What Is A Sous Chef? – Everything You Need To Know
What is a Sous Chef? Sous comes from the French word for “under.” A Sous Chef is a chef who works closely with the Executive Chef in a professional kitchen.
Becoming a sous chef is a mark of achievement indicating that a cook has graduated to a chef. Any chef wishing to prove themselves in the culinary world must do so on-the-job. The kitchen is one of the few professional workplaces where there is no substitute for experience.
Therefore, new culinary grads are not eligible for the title of sous chef. A sous chef must prove themselves by mastering each “station” in the kitchen as it is not an entry-level position.
Are you interested in becoming a Sous Chef? In this article, we will discuss the education and skills you’ll need, as well as what to expect from the job.
What Is A Sous Chef?
The term “Sous Chef,” which literally means the second chef, gives a lot of clues to the job description. The sous chef has one of the most important roles.
In a professional kitchen, a hierarchy exists that helps to organize the staff in the most productive way. This hierarchy is known in the culinary world as “the brigade.” The brigade system assigns each worker a position with specific duties. A sous chef plays an essential part in managing the kitchen efficiently.
The sous chef is directly under the executive or head chef and answers only to them. When the head chef is away or unavailable, the sous chef commands the restaurant as the executive chef would. A sous chef has an active part in running the kitchen each day. They help to develop the menu, manage payroll, order supplies, and ingredients, and manage the rest of the kitchen staff.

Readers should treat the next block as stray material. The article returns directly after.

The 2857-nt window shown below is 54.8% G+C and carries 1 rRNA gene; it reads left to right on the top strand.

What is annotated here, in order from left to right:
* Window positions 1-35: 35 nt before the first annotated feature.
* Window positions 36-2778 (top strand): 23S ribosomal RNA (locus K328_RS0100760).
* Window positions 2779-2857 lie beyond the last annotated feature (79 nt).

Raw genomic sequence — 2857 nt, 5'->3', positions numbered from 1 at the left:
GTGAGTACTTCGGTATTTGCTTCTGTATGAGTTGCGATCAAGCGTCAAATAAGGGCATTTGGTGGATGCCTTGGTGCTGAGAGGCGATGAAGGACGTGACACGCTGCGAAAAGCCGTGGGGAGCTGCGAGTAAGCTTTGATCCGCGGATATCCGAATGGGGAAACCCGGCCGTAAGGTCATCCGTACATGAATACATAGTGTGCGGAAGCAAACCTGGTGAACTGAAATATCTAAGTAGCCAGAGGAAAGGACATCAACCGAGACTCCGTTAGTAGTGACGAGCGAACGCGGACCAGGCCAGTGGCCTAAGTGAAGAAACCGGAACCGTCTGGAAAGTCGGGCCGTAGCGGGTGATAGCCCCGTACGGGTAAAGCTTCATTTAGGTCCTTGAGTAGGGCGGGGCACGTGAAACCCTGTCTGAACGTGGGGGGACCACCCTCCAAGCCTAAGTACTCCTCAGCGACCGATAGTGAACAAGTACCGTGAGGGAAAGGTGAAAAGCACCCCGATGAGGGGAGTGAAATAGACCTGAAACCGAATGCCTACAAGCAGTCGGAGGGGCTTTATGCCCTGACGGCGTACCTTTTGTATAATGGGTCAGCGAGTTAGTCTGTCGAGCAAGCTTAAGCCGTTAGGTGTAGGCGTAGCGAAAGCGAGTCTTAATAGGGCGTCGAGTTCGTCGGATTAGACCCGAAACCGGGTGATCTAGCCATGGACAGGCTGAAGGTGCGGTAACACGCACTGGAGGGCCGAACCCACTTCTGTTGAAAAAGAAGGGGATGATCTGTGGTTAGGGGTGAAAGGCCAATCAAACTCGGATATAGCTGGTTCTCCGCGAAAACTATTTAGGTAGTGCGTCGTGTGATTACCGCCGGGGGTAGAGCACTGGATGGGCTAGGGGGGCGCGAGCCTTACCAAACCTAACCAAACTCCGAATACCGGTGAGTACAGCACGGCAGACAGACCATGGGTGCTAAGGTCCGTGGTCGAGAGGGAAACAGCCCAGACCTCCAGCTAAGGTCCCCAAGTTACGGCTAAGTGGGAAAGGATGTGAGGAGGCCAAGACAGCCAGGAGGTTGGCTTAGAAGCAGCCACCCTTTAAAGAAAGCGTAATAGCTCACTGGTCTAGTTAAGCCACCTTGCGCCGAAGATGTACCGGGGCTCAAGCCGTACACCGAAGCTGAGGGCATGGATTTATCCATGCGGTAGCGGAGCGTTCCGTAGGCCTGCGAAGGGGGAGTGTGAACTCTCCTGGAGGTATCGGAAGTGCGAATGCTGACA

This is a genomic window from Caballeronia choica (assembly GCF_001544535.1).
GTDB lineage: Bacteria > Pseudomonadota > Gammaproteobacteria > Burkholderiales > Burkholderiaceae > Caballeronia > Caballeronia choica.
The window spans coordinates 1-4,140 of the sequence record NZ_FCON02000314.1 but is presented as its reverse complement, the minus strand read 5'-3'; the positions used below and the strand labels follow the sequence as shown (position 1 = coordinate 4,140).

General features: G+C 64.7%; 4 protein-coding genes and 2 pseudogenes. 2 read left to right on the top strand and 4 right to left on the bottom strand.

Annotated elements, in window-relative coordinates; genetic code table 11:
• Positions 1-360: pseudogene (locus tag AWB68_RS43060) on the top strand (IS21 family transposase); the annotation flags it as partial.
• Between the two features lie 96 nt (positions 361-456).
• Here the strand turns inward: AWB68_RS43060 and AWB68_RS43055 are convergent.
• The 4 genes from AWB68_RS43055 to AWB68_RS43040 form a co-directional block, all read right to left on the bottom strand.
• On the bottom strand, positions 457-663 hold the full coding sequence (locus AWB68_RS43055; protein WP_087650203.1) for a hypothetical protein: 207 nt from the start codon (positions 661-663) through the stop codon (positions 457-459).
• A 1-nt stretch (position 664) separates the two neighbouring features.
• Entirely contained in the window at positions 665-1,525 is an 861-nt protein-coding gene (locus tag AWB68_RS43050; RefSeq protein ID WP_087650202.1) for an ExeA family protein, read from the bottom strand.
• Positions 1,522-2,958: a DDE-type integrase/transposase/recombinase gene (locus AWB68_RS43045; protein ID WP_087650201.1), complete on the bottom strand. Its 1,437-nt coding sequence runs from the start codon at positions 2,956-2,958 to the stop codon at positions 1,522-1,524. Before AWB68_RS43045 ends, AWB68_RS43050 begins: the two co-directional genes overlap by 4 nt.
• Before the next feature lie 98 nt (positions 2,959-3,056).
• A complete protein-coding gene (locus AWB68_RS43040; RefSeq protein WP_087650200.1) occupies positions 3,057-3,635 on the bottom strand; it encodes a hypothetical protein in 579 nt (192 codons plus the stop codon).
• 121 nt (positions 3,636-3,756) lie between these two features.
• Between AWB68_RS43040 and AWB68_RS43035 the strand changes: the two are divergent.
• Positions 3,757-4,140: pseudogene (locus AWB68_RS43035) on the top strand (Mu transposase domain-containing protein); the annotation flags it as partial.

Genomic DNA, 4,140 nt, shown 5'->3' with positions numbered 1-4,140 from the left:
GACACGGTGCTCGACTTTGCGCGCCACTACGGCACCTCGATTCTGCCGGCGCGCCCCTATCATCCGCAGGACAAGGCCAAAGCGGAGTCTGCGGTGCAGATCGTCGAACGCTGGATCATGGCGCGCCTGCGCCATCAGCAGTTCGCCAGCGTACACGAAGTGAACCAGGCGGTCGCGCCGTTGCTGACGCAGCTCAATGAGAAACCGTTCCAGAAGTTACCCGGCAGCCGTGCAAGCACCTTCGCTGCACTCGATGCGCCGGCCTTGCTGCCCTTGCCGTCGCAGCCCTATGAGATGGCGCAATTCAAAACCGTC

Everyone in the kitchen brings all situations and questions to the sous chef for resolution.
A sous chef often maintains this role for years to gain experience to become the head chef in the future.
Education: Does A Sous Chef Go to Culinary School?
As mentioned above, there is no substitute for experience in the kitchen. Many aspiring chefs have started their culinary careers washing dishes. Experiencing various roles in the kitchen. This helps a cook to understand the hows and whys of a professional kitchen in an intimate way. It can take years to build the experience and skills needed to become a successful sous chef.
Studying at a culinary school can fast track the process of becoming a sous chef. A culinary school can help you learn important professional techniques and methods in an environment designed to help you master the skills you’ll need. In culinary school, you can prepare before you enter a professional kitchen where learning can often be a “trial-by-fire” kind of experience.
When you choose a culinary school program, look carefully at job placement rates. Consider schools that offer internship programs to help you begin your career while you’re in school. Remember, attending culinary school can be a great way to fast track your culinary career and avoid spending many more years laboring in the kitchen to climb the professional ladder.
Sous Chef Responsibilities:
To become a successful Sous Chef, you will need to be creative, determined, and dedicated to your career. You must be patient as you manage your staff as well as customers. A good Sous Chef must also possess excellent communication skills. For example, good communication skills can help a sous chef ensure their staff feels appreciated and understands what is expected of them.
One of the Sous Chef’s responsibilities is often to work opposite the Head Chef. Most professional kitchens remain operational for many, many hours. Restaurants and hospitality venues that provide breakfast, lunch, and dinner have lots of hours for which to account. These establishments require management coverage even when the executive chef is unavailable or off work. The Sous Chef is generally responsible for covering those hours.
A Sous Chef’s Daily Responsibilities Include: